Taken 3 Blu-Ray Review
Better than the second, especially with this Extended Harder Cut
Taken 3 Extended Harder Cut Film Review
After the back-to-basics, efficiently streamlined and refreshingly brutal Taken, and the disappointing pre-teen-panderingly censored, muted, frenetically-edited sequel, third time is surprisingly... not awful.Yes, we’re still living in a world where bullets – and sometimes even cars – are launched across the screen with fury and frivolity, and where blood spatter seems slightly less forthcoming than the scenario might, in reality, dictate, but, this time round, it actually feels a little more forgivable. A little. The story is more The Fugitive, or The Bourne Supremacy, both of which did not require graphic violence to make them enjoyable adult affairs, and, certainly in the latter case, one of the best action thrillers ever made. Taken 3 can’t come close to fulfilling those kinds of aspirations, but it appears to more easily justify its existence than the last outing. And, perhaps, after the diabolic story and terrible action of Taken 2, this was just a nice step up. If only Megaton hadn’t returned for frenetic directorial duty, it could have been even better, but at least he appears to have popped one less pill this time around.Eschewing the kidnapped formula of the first two outings, Taken 3 finds Neeson’s beleaguered Bryan Mills on the run for murder, with the police, headed up by Forrest Whittaker, hot in pursuit. And whilst the bodies pile up along the way, since the majority of them are law enforcement it’s almost excusable that the film doesn’t even try to meet the standards of no-nonsense brutality established by the first outing, instead seeing Mills trying his best not to kill everybody in sight. And with this extended cut, the fight sequences are given a slightly grittier edge, the blood spatter is reinstated for the headshots and body wounds, the swear words make it feel more adult, and even the spontaneously combusting car is given better justification for blowing up. It doesn’t suddenly raise it to the heights of the first film, but unlike the first sequel - which couldn’t be saved - it makes a halfway decent sequel that little bit more brutal.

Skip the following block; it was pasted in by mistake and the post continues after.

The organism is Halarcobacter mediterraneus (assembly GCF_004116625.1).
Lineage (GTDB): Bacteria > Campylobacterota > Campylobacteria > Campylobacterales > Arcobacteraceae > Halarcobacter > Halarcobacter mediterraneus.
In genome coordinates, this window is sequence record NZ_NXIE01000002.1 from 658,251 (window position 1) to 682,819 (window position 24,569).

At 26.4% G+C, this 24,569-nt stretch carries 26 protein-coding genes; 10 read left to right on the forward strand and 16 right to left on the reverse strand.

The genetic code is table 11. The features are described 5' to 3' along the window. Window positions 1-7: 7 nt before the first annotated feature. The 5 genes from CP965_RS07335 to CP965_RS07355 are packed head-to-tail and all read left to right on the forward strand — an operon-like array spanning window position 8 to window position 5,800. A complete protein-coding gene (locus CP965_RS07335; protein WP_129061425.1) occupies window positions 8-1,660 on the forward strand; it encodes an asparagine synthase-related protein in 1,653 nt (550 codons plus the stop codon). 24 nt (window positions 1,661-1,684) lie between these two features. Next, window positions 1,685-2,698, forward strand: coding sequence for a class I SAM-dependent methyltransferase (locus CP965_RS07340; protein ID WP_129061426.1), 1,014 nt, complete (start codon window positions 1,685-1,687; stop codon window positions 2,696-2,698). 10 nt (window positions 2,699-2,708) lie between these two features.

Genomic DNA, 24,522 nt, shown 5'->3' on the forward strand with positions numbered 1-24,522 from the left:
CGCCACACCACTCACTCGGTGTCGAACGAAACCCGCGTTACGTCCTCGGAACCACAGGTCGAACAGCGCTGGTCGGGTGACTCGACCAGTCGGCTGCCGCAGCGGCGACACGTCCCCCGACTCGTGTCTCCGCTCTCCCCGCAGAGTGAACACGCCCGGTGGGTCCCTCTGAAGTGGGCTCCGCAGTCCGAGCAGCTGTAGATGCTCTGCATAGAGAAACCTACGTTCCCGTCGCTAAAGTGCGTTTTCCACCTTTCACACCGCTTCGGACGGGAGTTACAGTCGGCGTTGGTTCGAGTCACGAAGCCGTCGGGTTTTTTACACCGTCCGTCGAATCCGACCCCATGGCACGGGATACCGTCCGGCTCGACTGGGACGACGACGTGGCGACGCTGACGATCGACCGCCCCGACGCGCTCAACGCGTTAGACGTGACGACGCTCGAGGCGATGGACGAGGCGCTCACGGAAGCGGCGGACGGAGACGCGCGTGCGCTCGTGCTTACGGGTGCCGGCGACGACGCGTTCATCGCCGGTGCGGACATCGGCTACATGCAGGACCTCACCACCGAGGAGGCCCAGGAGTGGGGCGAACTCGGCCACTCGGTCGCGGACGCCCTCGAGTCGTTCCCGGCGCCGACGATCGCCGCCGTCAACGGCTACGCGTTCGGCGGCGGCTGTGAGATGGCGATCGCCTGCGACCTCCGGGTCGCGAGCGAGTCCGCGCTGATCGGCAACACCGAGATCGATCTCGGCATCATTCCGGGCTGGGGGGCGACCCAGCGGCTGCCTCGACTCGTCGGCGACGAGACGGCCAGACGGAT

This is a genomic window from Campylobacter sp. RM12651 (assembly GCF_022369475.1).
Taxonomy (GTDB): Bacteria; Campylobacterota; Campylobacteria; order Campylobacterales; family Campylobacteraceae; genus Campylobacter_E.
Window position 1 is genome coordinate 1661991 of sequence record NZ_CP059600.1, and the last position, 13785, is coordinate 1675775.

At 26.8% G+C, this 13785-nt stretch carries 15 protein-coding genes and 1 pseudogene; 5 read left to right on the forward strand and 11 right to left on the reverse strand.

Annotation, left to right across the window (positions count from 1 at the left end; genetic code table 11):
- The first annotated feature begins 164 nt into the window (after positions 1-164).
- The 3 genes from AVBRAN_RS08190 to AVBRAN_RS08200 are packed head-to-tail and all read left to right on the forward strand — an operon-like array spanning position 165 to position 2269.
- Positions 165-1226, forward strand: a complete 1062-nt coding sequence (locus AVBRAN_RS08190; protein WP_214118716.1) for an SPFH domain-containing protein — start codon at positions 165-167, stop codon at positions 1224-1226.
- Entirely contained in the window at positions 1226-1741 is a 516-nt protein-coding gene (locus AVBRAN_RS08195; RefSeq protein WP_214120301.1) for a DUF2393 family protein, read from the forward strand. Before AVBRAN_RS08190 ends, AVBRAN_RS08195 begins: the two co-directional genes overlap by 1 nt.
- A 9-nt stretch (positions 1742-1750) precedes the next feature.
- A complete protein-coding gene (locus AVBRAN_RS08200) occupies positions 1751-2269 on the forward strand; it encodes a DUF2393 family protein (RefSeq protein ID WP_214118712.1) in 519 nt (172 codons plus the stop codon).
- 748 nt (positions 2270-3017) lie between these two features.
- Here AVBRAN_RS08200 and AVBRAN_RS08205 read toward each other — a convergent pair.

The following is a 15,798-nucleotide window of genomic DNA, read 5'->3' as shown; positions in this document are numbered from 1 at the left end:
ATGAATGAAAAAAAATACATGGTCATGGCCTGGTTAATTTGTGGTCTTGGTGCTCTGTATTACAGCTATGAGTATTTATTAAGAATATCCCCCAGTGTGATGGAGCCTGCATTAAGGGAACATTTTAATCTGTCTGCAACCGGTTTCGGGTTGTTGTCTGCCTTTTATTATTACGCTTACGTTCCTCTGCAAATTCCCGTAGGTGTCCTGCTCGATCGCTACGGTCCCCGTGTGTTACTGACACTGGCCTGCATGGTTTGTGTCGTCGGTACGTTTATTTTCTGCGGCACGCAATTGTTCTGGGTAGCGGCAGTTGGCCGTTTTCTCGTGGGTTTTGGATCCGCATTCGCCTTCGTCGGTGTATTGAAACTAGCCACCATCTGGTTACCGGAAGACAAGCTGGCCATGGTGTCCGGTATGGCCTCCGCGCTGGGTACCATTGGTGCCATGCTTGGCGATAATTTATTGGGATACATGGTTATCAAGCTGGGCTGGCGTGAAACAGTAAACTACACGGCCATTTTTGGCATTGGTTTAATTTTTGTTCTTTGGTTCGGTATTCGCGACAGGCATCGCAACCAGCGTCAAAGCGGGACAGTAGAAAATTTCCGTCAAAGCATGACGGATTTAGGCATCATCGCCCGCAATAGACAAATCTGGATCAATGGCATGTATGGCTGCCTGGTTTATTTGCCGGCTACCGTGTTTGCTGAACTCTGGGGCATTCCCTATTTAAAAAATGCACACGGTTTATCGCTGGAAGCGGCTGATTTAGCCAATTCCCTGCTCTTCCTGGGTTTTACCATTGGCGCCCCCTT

Picture QualityTaken 3 hits UK Blu-ray courtesy of 20th Century Fox, who provide what seems likely to be the exact same package that the US got a couple of months’ back, right down to the two cuts of the movie on offer. Thankfully it’s a largely excellent 1080p/AVC-encoded High Definition video presentation, framed in the movie’s original theatrical aspect ratio of 2.4:1 widescreen; it couldn’t have been much better.
Whatever your reservations about the film, or the path that this franchise has taken, it still looks excellent in HD.